Unfavorable weather while traveling isn’t something you can necessarily anticipate, but you can take extra precautions when you’re traveling to a destination that may have a chance of bad weather that time of year. Sadly, the 2017 Atlantic Hurricane season has proved to be one of the most catastrophic on record, so it’s worth taking some additional precautions if you are traveling into areas affected by or prone to hurricanes.
Purchase Travel Insurance
The best way to help reduce stress and potential financial issues due to traveling when bad weather hits is to purchase travel insurance beforehand. Some hotels and airlines may have favorable cancellation policies in place, but if the storm hits while you are on the trip, you may not have any recourse. Travel insurance can offer options allowing you to end your trip early or cancel outright if you’re scheduled to depart for a destination that is expected to receive a major storm in the coming days. It is important to note that travel insurance must be purchase prior to the storm.
Remember that the Caribbean is not the only region prone to catastrophic weather. Parts of Asia are subject to Pacific Ocean typhoons, and cyclones strike popular destinations in the South Pacific. When you throw in other natural disasters like volcanic eruptions and earthquakes, a RoamRight travel insurance policy is worth the added investment to ensure your yearly vacation doesn’t get ruined.
If you’re already in a destination where an impending storm is likely to hit, call the airline immediately and try to get yourself and family members on the first available flight out. Some people opt to wait until it’s too late, hoping to ride the storm out. As the recent 2017 hurricane season has shown, hurricanes are completely unpredictable and can cause catastrophic damage, and/or change course suddenly.
Travelers who contact the airline as soon as a risk is announced have a better chance of getting out on a scheduled flight versus the people who wait until the last minute. The fear of missing out due to cutting your vacation short if the storm doesn’t hit isn’t necessarily worth being stranded for days or weeks.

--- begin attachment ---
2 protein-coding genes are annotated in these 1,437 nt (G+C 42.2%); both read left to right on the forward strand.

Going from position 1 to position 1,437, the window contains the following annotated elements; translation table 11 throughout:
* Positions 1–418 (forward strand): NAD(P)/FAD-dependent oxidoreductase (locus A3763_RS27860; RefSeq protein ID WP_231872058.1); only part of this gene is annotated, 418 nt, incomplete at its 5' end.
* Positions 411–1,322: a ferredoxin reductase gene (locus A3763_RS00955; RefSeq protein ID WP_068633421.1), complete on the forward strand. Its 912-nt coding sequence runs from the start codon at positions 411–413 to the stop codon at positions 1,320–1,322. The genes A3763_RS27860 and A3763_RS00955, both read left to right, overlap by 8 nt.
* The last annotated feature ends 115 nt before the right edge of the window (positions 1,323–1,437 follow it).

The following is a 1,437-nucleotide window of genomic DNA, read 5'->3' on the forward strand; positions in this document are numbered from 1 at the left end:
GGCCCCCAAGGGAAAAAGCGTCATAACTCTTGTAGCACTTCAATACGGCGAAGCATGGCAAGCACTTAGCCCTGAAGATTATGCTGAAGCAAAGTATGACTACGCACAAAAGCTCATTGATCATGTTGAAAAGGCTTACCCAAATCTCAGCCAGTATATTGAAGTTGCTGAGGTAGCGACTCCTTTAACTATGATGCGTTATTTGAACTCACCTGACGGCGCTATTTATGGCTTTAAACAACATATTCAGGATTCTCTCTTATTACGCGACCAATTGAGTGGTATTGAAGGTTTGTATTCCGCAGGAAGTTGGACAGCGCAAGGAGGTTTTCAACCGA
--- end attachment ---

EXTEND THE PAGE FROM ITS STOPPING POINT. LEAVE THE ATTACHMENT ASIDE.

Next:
If you’re staying put during a storm, get supplies as soon as any weather risk is announced. Don’t wait until the last minute to get extra water, flashlights, batteries, etc. Even if you’re in a hotel, it’s worth picking up extra water and non-perishable food items to have on hand since you have no idea what the situation will be like following the storm. Stores sell out of supplies quickly, and while it may be expensive to purchase additional water and food that you may not end up needing, it’s worth the peace of mind if you find yourself without power and access to food and water for days or weeks.
You can always donate the unused supplies after the weather risk has passed, or give them to hotel staff who may be in need as well.
In many cases, people who find themselves at the receiving end of a nasty weather situation on vacation are fearful that it’s also going to hit them back home if they live in the storm’s path. If you’re leaving on vacation, always ensure your own home is ready for a storm. Have adequate supplies already stocked and storm shutters on.
Leave all your travel information and details with trusted family members and friends so they know exactly where you are. Phone service may be disrupted after a major weather incident and they can look at news reports to see damage in your immediate area if you are unable to make contact right away.
Lastly, be sure to register for STEP, the US Department of State’s Smart Traveler Enrollment Program. You’ll receive information from the embassy about travel alerts and safety information for destinations you plan on visiting. This also helps the embassy reach you during times of emergency.
Fun is part of any travel experience, but so is staying protected. Learn more about our policies here!